Guess How Much Jail Time You Get For Stealing Three Guns In Massachusetts? -The Firearm Blog


Through 2023, Massachusetts’ Attorney General Andrea Joy Campbell announced the state’s new Gun Violence Prevention Unit, part of the state’s plan to crack down on firearms crime. How’s that working out? Let’s check into a recent press release from the ATF, describing a sentence handed out for stealing three guns.

According to the ATF, 40-year-old Frank P. O’Toole was just sentenced on February 2 after pleading guilty last June to two counts of possession or sale of a stolen firearm. The crimes occurred between October 2021 and June 2022, when O’Toole stole three packages as he worked as a FedEx delivery truck driver out of a facility in Middleborough, Massachusetts. Each package contained a firearm; O’Toole’s thefts netted him two rifles and a shotgun that were intended for a FFL holder.

O’Toole was caught when he sold the three firearms to an undercover federal agent in two different purchases in August of 2022. From there, his journey to the courtroom started, ending with his sentencing this winter. So how much time did his crimes get him?

According to the ATF’s press release, O’Toole was sentenced to time served, plus three years of supervised release, “during which period he must complete 250 hours of community service.” And how much time did he serve? Just six days in jail.

For the record, the judge who handed down the sentence—U.S. District Court Judge Angel Kelley—then handed a bank robber more than eight years in prison in a February 5 sentencing. The ATF’s PR and an identical release from the United States Attorney’s office seemed peeved with the gun theft sentencing, as the second sentence in their releases tersely noted that “The government recommended a sentence of 10 months in prison.”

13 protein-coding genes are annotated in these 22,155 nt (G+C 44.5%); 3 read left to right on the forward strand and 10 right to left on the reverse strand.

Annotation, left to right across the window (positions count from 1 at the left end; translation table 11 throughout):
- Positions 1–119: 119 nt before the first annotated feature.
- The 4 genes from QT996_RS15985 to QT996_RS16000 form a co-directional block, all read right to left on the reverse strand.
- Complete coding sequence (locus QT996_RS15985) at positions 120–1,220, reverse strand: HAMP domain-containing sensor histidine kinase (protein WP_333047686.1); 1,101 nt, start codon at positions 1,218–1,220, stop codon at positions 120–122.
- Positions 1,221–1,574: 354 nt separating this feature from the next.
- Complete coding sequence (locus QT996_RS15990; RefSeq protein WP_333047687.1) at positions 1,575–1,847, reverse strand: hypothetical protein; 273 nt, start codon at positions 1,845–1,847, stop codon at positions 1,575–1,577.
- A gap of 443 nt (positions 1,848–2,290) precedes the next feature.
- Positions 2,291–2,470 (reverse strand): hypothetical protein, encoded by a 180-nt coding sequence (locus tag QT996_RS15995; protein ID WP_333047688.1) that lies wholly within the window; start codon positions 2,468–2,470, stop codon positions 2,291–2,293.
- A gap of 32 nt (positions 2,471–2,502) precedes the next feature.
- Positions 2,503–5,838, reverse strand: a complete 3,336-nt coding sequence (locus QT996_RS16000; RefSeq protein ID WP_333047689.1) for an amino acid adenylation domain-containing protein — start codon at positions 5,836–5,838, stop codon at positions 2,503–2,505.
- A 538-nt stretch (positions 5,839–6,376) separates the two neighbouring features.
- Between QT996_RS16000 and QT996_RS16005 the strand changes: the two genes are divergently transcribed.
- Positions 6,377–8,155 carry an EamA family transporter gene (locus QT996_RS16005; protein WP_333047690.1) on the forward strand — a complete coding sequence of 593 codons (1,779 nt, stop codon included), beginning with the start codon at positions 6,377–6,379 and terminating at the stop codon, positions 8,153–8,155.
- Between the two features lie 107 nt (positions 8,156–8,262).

The Massachusetts’ AG’s office made a lot of noise about a crackdown on gun crime with a new unit in 2023, but that still didn’t stop a federal judge from dropping a gun thief to into the public after only six days in jail.

As for the state’s Office of the Attorney General and its Gun Violence Prevention Unit? Despite much ballyhoo at the launch of the unit, there seems to be no commentary yet on what appears to be a very light sentencing for a crime that impacted legal gun owners as well as the public in general. Perhaps it would be useless, as there may be no point in the state AG getting into a spat with a district court judge—but it seems like light sentencing for firearms theft would be somewhat concerning to anyone who wanted to prevent gun violence.

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